Contact Us

The Importance of Funding Your Revocable Trust

The trust you think you have:

You would like to believe your estate planning objectives have been achieved. Ideally, your assets would be fully integrated with your trust. You would also like to know you’ve done your part to successfully avoid the probate process. Finally, You would have confirmation that your assets will flow exactly as you would like to your loved ones.

The trust you actually have:

It may have been intended to perform exactly as described above; however, in most situations no action has been taken to ensure that one’s financial assets and legal planning are coordinated to achieve the intended result. Unanticipated expense and delay may burden your family because assets were not properly funded to your trust or you may discover you have beneficiary designations which are outdated or inappropriate. Instead of reducing the work and conflict your successor trustees will face, as you had intended, you may actually have created a costly scenario in which your trustees are required to untangle a mixture of asset ownership with conflicting parties.

The trust You would like to have:

Your trust would work exactly as you hoped, with assets flowing to your loved ones in a secure and protected manner. Your trust would be fully funded and easy to manage for your successor trustees, and would provide you with the peace of mind of knowing you have done everything you can to take care of your loved ones. The Law Offices of Robert J. Longchamps, PLLC can help you attain the trust you would like to have, no matter where or when your trust was drafted.

How Can a Trust Fail?

A trust may fail due to poor design, inconsistent premises, or a lack of execution, or maintenance. However, the most frequent cause of trust failure is inadequate or incomplete funding of the trust. Integrating your assets with your trust is a specific, important process which is not often accomplished properly. Frequently, trusts are left unfunded, despite the fact that an unfunded trust cannot function as well as a funded trust. Additionally, an unfunded or under-funded trust will lead to a process you had intended to avoid – the probate of your assets, which can be costly and time consuming.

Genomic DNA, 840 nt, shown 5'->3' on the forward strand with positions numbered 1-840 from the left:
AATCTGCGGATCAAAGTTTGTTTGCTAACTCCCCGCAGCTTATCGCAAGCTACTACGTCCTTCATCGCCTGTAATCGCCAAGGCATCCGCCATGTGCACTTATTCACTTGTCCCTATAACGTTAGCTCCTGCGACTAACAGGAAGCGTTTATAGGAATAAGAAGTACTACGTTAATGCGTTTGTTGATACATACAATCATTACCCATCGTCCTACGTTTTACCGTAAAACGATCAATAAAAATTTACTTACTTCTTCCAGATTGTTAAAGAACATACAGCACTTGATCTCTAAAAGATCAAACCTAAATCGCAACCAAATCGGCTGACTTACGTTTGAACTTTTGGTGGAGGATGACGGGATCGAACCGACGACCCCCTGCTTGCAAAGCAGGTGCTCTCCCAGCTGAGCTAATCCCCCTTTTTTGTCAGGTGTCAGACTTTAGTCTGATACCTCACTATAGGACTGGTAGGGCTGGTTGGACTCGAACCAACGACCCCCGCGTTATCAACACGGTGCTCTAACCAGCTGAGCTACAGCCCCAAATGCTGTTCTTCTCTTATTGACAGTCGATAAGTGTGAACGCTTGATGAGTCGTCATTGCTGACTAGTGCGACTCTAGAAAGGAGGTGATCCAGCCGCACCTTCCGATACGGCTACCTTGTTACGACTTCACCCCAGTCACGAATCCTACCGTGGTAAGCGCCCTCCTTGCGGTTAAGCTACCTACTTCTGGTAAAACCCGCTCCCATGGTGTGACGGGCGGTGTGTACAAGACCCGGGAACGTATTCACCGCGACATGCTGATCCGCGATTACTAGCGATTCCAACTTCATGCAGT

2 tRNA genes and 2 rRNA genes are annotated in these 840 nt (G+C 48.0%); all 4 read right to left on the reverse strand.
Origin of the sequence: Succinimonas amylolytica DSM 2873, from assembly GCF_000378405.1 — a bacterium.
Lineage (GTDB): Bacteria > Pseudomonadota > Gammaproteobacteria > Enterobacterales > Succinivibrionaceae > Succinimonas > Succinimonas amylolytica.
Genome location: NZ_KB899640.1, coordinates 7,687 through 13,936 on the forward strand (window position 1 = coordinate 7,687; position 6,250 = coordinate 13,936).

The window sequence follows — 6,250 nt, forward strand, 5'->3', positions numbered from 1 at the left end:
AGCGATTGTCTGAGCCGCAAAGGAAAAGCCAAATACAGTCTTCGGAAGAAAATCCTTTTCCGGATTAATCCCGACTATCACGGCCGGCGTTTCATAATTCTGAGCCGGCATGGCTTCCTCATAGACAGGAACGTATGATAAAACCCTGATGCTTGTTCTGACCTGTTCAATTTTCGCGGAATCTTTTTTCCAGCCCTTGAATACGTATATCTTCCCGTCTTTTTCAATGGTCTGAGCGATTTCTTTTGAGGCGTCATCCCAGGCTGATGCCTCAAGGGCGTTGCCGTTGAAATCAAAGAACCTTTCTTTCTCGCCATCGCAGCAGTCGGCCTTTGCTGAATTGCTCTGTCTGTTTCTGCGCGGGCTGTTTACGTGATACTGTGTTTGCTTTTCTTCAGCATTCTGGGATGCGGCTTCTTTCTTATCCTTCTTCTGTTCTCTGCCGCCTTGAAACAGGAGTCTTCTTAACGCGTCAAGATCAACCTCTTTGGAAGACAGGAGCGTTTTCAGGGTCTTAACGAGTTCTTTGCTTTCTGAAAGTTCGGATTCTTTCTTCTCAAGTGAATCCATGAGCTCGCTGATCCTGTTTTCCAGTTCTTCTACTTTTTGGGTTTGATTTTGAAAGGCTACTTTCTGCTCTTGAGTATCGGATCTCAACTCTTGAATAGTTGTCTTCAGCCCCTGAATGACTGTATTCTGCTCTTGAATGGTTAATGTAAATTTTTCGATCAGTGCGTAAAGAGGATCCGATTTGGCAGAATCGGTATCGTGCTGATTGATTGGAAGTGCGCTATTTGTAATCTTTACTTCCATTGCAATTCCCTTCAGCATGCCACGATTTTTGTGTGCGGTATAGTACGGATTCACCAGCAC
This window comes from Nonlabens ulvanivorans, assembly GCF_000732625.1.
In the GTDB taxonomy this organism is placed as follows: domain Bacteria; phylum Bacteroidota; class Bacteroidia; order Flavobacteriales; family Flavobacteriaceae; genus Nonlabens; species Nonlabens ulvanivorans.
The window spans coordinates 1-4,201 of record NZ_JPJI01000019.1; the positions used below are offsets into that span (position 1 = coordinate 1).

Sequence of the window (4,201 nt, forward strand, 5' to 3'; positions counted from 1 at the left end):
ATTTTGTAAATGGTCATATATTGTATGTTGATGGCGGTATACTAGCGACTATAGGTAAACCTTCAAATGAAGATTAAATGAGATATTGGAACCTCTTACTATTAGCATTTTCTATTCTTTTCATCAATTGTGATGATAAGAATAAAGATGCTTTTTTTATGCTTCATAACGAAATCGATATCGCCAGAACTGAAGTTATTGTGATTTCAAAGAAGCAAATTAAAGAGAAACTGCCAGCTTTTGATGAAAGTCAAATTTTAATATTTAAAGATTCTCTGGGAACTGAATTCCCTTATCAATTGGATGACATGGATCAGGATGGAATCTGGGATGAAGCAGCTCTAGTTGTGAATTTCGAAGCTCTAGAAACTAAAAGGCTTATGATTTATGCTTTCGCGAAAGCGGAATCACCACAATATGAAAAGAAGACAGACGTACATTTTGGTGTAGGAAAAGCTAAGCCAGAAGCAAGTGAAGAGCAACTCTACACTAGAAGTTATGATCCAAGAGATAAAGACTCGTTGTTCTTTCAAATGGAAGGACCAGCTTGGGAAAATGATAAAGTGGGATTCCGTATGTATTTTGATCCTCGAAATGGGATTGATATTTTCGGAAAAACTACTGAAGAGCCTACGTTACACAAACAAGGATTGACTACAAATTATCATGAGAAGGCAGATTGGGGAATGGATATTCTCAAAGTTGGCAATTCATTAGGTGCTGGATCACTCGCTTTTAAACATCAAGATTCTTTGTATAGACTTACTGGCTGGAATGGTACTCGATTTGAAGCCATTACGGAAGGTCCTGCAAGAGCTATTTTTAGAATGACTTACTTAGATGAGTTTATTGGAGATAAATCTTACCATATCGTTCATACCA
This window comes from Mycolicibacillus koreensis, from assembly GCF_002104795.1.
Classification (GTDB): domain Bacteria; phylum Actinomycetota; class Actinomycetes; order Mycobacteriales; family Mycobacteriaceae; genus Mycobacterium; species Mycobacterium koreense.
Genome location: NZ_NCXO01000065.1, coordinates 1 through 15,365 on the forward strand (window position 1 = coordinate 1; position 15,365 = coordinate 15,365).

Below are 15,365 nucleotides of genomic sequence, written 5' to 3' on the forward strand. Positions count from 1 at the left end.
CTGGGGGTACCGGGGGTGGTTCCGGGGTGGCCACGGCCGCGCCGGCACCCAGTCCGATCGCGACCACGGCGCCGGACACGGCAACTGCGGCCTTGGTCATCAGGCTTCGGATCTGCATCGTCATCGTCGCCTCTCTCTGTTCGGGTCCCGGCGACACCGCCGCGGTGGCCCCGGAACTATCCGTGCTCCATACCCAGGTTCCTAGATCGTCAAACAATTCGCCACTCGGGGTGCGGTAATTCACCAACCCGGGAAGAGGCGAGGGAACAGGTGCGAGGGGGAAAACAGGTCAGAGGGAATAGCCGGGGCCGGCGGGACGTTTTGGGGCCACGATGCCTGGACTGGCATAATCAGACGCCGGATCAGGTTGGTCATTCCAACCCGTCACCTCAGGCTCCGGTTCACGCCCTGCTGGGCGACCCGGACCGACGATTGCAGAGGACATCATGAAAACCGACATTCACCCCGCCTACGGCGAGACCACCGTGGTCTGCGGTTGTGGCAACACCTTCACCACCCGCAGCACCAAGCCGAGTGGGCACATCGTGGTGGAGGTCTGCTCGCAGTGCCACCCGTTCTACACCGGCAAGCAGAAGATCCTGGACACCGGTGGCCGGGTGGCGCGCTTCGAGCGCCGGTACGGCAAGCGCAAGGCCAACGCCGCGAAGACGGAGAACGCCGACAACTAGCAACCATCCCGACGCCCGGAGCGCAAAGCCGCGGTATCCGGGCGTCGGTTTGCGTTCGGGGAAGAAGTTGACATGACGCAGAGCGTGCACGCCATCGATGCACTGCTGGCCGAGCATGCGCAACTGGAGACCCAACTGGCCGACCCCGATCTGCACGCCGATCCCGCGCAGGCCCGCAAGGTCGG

What does it mean to “fund” a trust?

Funding a trust is a process of re-titling certain assets to the trust, and changing beneficiary designations on selected assets to ensure they will be paid directly to the trust upon the passing of the asset owner. Think of your trust as a bucket. If your assets are not properly funded, your bucket is empty. Empty buckets will not accomplish all of the goals you had in mind when your trust was originally drafted and signed.

What will the proper funding of your trust accomplish?

  • Assurance that your assets pass to your loved ones without the delay and cost of the probate process;
  • Protection against creditors and predators for your beneficiaries (if your trust has been designed to provide asset protection to the beneficiaries); and
  • Verification that your assets are titled correctly and that the beneficiaries of those assets are exactly as your trust specifies.

What can you do if you have an unfunded or under funded trust?

If you have executed a revocable living trust but have assets which are currently outside of the trust, it’s time to take action. The Law Offices of Robert J. Longchamps, PLLC has an entire department dedicated to the funding of trusts. Our attorneys and asset integration specialists are available to review your assets and to work with you and your financial advisors to ensure that your bank accounts, investment accounts, life insurance policies, corporate or other business interests, real property and any other assets are fully and properly funded to your trust.